He had some eczema this Spring/Summer, and one of the drugs that the dermatologist prescribed was an antihistamine that helps eczema patients sleep without itching too much. Luckily, we had this antihistamine on hand and gave it to him the moment all the hives appeared. Within 10 minutes of that, the hives stopped itching and started to clear up. Poor little bunny. It was really scary for me, since I've never been around hives much, but Jim handled it with his usual aplomb. And we agreed that I should finish making the cookies since there seemed to be no risk of Sprout suffocating.

I'm going to consult with Sprout's doctor about how allergies can progress, so we know what the risks are. Jim eats peanut butter every day, and having it in the house seems to have no effect on Mister Bobo. That's a relief. And Bobo helped me make cookies with ground almonds in them last week, with absolutely no histamine reaction. So it might just be peanuts, and not all nuts. If it's all nuts, then I'm in trouble.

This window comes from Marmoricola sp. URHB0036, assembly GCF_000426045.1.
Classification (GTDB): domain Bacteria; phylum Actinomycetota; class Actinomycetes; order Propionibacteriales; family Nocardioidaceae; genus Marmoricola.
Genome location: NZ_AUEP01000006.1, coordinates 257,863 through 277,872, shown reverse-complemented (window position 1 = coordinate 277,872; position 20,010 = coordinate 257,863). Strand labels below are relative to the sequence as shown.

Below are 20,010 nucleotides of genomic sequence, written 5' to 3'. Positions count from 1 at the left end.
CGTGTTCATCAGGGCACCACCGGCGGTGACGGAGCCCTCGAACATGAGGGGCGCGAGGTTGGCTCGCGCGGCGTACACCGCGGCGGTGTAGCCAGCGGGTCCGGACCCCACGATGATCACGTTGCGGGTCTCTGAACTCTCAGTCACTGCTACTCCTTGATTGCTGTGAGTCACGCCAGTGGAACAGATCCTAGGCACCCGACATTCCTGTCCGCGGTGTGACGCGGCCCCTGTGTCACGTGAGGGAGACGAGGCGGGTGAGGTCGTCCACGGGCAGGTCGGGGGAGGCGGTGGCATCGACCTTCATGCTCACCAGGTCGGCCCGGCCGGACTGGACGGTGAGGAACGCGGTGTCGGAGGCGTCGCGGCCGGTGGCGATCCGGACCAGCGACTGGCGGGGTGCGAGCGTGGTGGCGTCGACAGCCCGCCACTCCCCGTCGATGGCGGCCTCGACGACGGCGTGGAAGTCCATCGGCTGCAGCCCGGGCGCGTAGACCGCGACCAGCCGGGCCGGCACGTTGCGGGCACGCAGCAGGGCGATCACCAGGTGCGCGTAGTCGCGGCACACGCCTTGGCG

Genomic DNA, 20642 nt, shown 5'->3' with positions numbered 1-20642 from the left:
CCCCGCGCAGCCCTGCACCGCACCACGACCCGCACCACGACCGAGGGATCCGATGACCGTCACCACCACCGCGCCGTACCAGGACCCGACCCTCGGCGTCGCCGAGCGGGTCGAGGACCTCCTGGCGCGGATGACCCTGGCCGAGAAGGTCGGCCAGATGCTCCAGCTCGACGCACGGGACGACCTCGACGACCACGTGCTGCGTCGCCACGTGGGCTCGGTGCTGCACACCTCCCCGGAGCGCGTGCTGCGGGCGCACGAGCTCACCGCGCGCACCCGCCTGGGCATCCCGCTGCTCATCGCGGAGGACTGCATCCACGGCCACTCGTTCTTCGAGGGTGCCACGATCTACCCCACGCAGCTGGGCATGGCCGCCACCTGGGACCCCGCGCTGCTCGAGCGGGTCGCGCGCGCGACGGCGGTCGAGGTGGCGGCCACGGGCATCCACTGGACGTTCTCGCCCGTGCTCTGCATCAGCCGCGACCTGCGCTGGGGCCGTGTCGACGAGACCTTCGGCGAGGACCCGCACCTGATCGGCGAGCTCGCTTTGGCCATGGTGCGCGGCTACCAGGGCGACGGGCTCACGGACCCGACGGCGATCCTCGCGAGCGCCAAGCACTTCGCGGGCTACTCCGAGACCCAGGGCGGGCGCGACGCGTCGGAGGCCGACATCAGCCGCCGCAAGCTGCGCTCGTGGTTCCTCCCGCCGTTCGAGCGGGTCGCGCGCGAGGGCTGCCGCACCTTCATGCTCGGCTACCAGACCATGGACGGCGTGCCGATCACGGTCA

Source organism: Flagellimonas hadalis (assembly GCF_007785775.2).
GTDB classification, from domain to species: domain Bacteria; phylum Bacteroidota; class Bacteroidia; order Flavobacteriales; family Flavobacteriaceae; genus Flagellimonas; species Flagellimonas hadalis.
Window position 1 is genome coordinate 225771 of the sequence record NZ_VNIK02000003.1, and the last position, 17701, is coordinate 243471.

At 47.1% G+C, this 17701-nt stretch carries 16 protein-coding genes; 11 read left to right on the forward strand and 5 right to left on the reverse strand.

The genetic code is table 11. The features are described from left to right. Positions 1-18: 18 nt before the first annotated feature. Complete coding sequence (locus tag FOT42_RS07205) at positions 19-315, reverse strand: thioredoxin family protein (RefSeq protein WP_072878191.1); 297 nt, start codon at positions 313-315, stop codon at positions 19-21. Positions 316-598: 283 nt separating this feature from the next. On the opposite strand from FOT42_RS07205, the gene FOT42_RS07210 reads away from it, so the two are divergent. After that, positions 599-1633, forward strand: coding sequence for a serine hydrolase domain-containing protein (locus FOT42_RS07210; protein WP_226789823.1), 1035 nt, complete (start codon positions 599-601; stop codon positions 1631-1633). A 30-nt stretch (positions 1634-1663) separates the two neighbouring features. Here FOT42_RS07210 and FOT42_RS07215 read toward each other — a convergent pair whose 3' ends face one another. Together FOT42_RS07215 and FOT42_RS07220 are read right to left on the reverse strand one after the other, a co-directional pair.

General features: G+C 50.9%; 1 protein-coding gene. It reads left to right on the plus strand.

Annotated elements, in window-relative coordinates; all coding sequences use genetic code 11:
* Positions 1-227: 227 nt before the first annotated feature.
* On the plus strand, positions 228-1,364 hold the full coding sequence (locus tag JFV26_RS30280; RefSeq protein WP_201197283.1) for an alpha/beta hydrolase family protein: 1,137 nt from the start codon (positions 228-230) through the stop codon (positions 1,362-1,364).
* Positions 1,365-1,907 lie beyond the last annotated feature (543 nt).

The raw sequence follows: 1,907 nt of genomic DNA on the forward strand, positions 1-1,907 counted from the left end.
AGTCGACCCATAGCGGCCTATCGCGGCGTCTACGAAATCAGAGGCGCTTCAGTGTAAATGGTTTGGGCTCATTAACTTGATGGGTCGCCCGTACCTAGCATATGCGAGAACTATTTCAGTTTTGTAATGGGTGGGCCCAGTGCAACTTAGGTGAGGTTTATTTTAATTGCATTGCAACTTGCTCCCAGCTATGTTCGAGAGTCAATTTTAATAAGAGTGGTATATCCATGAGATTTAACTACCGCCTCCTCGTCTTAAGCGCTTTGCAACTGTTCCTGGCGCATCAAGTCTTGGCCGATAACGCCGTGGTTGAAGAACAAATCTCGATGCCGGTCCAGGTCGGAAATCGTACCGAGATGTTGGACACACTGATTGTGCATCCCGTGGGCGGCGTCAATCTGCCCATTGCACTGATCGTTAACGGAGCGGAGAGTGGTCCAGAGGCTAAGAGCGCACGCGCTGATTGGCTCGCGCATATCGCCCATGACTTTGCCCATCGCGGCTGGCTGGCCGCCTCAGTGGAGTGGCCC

As a tradition, I usually make a ton of Christmas cookies around this time, and most of them have nuts in them (I am a squirrel, after all). I'm thinking that I'll hold off on making some of them this year, though, since it seems like teasing to make cookies in front of the Sprout that he can't have.

The bittersweet part of this whole story from last night is that the peanut butter cookies were unbelievable.

I'm always shopping for a good cookie recipes (collecting good cookie recipes is one of my haphazard hobbies), and only 1 in 20 is worth keeping. Most of the cookie recipes out there should be drop-kicked off a cliff, in my opinion. And I am a dessert snob, after my four years of working at Calories. It has to be pretty stunning to make my list.